Butts defcribed, No. 47. The qualification of a butt, ib.


CÆSAR (Julius) his behaviour to Catullus, who had
put him into a lampoon, No. 23.

Caligula, his wifh, No. 16.

Camilla, a true woman in one particular, No. 15.
Carbuncle (Dr.) his dye, what, N. 52.

Cenfor of small wares, an officer to be appointed,

No. 16

Charles I. a famous picture of that prince, No. 58.


Chevy-Chace, the Spectator's examen of it, No. 70,


Chronogram, a piece of falfe wit, No. 60.
Cicero, a punfter, No. 61. The entertainment found in
his philofophic writings, ibid.

Clarinda, an idol, in what manner worshipped, No. 73.
Cleanthe, her ftory, No. 15.

Clergyman, one of the Spectator's club, No. 2.
Clergy, a threefold divifion of them, No. 21.
Clubs: Nocturnal Affemblies fo called, No. 9.


names of clubs, and their originals, ibid. &c. Rules
prefcribed to be obferved in the Two-penny Club, ibid.
An account of the Ugly Club, 17. The Sighing Club,
30. The Fringe-glove Club, ibid. The Amorous
Club, ibid. The Hebdomadal Club: fome account of
the members of that club, 43; and of the Everlasting
Club, 72. The club of Ugly Faces, 78. The diffi-
culties met with in erecting that club, ibid.
Commerce, the extent and advantage of it, No. 69.
Confcioufnefs, when called affectation, No. 38.
Conversation moft ftraitened in large affemblies, No. 68.
Coquettes, the prefent numerous race, to what owing,

No 66.

Coverley (Sir Roger de) a member of the Spectator's club;
his character, No. 2. His opinion of men of fine parts,
No. 6.

Courtiers habit, when hieroglyphical, No. 64.
Cowley abounds in mixt wit, No. 62.

Crab, of King's College, in Cambridge, Chaplain to the
Club of Ugly Faces, No. 78.

Credit, a beautiful Virgin, her fituation and equipage,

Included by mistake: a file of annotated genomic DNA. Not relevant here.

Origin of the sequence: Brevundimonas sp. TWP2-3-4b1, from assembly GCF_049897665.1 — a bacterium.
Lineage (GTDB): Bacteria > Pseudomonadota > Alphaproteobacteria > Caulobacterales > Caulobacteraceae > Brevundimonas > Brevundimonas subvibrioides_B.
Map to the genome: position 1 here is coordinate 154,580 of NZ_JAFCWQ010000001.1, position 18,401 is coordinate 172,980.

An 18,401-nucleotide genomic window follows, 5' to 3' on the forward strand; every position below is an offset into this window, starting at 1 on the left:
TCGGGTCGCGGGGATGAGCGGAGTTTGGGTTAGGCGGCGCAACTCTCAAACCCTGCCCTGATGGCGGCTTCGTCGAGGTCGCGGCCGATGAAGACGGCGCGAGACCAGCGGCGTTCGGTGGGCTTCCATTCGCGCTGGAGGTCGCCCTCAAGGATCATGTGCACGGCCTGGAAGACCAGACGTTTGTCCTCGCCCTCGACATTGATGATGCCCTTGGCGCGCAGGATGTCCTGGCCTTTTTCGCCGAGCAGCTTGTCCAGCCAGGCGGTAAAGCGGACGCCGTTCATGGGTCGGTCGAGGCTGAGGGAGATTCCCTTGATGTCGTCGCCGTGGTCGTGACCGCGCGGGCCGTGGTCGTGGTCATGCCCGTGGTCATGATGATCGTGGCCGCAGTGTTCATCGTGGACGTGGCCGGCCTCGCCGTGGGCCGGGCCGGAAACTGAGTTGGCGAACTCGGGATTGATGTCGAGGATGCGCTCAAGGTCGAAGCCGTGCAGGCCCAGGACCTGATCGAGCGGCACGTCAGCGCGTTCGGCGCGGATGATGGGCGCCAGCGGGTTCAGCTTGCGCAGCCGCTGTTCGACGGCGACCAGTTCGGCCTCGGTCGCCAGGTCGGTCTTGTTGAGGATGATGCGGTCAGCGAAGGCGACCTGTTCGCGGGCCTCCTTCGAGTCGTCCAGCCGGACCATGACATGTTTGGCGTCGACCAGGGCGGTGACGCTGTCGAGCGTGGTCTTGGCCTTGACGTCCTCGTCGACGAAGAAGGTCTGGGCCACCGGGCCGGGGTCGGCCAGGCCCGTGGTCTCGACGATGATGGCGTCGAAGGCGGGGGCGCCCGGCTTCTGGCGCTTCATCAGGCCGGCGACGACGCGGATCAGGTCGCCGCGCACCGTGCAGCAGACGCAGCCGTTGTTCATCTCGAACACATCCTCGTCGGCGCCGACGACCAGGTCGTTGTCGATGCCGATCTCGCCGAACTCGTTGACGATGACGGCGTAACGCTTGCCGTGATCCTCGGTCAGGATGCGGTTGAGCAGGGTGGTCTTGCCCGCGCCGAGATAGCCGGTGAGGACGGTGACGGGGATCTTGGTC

A great valetudinarian, ibid.

No. 3-

Crofs (Mifs) wanted near half a ton of being as hand-
fome as Madam Van Brifkot, a great beauty in the
Low Countries, No. 32.


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DANCING: a difcourfe on it, defended, No. 67.
Death, the time and manner of our death not known to
us, No. 7.

Deformity no caufe of fhame, No. 17.

Delight and furprize, properties effential to wit, No. 62.
Dignitaries of the law, who, No. 21.

Divorce, what esteemed a juft pretenfion for one, No. 41)
Donne (Dr.) his defcription of his miftrefs, No. 41.
Dryden, his definition of wit cenfured, No 62.
Dull fellows, who, No. 43. Their enquiries are not for
information but exercife, ibid. Naturally turn their

heads to politics or poetry, ibid.
Dutch more polite than the English in their buildings
and monuments of their dead, No. 26.

Dyer, the news-writer, an Ariftotle in politics, No. 43.


ENVY, the ill state of an envious man, Nɔ. 19. His
relief, ibid. The way to obtain his favour, ibid.
Ephefian Matron, the ftory of her, No. 11.

Epictetus, his obfervation upon the female fex, No. 53.
Epigram on Hecatiffa, No. 52

Epitaphs: the extravagance of fome, and modesty of
others, No. 26. An epitaph writ en by Ben Jonfoa, 33.
Equipages, the fplendor of them in France, No. 15. A
great temptation to the female fex, ibid.

Etherege (Sir George) author of a comedy, called She
Would if She Could, reproved, No. 51.

Eubulus, his character, No. 49.

Eucrote, the favourite of Pharamond, No. 76.
Eudofia, her behaviour, No. 79.